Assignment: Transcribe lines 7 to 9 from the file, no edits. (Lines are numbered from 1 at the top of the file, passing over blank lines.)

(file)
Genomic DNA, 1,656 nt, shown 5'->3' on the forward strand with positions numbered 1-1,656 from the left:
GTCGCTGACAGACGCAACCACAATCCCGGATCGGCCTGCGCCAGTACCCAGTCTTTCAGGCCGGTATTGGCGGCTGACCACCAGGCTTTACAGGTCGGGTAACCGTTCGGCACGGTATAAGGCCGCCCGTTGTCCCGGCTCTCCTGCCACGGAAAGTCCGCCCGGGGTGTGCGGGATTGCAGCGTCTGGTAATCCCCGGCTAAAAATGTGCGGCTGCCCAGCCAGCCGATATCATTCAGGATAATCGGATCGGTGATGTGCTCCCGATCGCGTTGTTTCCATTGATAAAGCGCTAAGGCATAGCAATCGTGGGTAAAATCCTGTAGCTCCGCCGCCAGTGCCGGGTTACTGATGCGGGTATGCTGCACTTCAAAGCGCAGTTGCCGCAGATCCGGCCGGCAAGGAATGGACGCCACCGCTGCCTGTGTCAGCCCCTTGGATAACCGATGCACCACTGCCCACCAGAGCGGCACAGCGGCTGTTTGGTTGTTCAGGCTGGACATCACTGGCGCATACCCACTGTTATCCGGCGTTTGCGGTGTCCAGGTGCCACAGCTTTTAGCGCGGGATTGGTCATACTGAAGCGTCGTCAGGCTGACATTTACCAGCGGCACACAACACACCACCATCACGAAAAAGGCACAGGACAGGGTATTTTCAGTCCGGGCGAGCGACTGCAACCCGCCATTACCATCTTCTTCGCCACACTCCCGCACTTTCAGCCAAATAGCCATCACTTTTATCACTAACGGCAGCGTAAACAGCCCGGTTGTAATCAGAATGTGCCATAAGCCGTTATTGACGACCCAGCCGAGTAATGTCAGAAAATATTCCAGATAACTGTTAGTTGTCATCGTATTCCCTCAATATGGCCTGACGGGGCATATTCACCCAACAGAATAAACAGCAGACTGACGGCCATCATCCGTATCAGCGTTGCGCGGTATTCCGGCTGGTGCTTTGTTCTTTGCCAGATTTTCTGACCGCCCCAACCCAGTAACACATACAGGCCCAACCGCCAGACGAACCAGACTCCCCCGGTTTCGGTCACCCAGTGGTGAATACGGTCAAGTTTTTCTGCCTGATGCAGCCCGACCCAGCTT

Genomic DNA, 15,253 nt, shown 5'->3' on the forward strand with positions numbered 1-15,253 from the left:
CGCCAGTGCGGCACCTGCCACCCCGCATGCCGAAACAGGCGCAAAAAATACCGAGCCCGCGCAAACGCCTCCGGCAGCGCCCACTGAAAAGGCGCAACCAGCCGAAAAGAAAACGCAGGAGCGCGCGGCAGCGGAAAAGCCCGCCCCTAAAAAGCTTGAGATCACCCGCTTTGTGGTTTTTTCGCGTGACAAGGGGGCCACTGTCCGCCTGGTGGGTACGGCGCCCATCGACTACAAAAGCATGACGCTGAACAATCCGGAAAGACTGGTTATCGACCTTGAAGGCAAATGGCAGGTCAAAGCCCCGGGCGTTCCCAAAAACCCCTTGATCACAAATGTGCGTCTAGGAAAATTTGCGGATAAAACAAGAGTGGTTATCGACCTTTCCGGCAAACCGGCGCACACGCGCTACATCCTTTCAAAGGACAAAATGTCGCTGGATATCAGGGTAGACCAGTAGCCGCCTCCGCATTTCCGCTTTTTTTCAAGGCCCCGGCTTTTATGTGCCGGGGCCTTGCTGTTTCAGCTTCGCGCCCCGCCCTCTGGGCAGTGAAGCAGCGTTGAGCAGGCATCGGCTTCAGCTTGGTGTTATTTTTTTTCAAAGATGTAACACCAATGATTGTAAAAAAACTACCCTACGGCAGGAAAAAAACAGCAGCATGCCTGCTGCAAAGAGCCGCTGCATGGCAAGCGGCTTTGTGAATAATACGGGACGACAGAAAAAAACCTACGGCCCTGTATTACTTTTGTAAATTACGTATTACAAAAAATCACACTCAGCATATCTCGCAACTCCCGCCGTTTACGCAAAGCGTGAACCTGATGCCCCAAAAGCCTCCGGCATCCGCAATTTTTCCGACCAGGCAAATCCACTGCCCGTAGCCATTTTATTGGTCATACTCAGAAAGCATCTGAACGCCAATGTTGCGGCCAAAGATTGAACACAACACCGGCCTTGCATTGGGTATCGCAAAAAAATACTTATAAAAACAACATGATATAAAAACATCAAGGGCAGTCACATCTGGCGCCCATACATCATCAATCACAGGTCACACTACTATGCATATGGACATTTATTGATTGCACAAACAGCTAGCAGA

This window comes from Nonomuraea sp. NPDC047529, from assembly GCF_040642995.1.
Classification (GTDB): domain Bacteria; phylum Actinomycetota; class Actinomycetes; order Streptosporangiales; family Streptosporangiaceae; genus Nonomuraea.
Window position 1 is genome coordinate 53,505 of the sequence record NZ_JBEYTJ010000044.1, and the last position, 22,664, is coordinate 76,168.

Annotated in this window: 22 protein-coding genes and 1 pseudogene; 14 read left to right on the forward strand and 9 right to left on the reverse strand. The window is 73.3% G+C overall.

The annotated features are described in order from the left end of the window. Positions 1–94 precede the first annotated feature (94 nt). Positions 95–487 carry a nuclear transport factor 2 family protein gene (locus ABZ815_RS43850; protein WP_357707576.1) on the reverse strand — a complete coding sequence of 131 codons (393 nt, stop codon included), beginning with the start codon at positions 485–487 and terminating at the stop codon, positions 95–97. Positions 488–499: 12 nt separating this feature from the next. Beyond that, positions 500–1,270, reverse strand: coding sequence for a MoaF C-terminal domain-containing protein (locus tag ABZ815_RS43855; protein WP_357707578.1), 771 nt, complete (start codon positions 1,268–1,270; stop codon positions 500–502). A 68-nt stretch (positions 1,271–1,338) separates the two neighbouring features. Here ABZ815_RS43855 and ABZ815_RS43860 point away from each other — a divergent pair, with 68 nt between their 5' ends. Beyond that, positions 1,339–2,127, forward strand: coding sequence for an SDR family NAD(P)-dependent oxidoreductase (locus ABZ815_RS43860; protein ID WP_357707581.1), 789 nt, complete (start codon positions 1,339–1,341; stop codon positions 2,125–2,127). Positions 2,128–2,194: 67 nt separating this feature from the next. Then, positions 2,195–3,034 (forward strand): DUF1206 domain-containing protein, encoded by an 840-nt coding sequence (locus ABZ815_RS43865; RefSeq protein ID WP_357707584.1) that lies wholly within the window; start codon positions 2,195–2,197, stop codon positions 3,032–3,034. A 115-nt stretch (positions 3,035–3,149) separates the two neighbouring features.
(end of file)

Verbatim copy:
Window position 1 is genome coordinate 53,505 of the sequence record NZ_JBEYTJ010000044.1, and the last position, 22,664, is coordinate 76,168.

Annotated in this window: 22 protein-coding genes and 1 pseudogene; 14 read left to right on the forward strand and 9 right to left on the reverse strand. The window is 73.3% G+C overall.

The annotated features are described in order from the left end of the window. Positions 1–94 precede the first annotated feature (94 nt). Positions 95–487 carry a nuclear transport factor 2 family protein gene (locus ABZ815_RS43850; protein WP_357707576.1) on the reverse strand — a complete coding sequence of 131 codons (393 nt, stop codon included), beginning with the start codon at positions 485–487 and terminating at the stop codon, positions 95–97. Positions 488–499: 12 nt separating this feature from the next. Beyond that, positions 500–1,270, reverse strand: coding sequence for a MoaF C-terminal domain-containing protein (locus tag ABZ815_RS43855; protein WP_357707578.1), 771 nt, complete (start codon positions 1,268–1,270; stop codon positions 500–502). A 68-nt stretch (positions 1,271–1,338) separates the two neighbouring features. Here ABZ815_RS43855 and ABZ815_RS43860 point away from each other — a divergent pair, with 68 nt between their 5' ends. Beyond that, positions 1,339–2,127, forward strand: coding sequence for an SDR family NAD(P)-dependent oxidoreductase (locus ABZ815_RS43860; protein ID WP_357707581.1), 789 nt, complete (start codon positions 1,339–1,341; stop codon positions 2,125–2,127). Positions 2,128–2,194: 67 nt separating this feature from the next. Then, positions 2,195–3,034 (forward strand): DUF1206 domain-containing protein, encoded by an 840-nt coding sequence (locus ABZ815_RS43865; RefSeq protein ID WP_357707584.1) that lies wholly within the window; start codon positions 2,195–2,197, stop codon positions 3,032–3,034. A 115-nt stretch (positions 3,035–3,149) separates the two neighbouring features.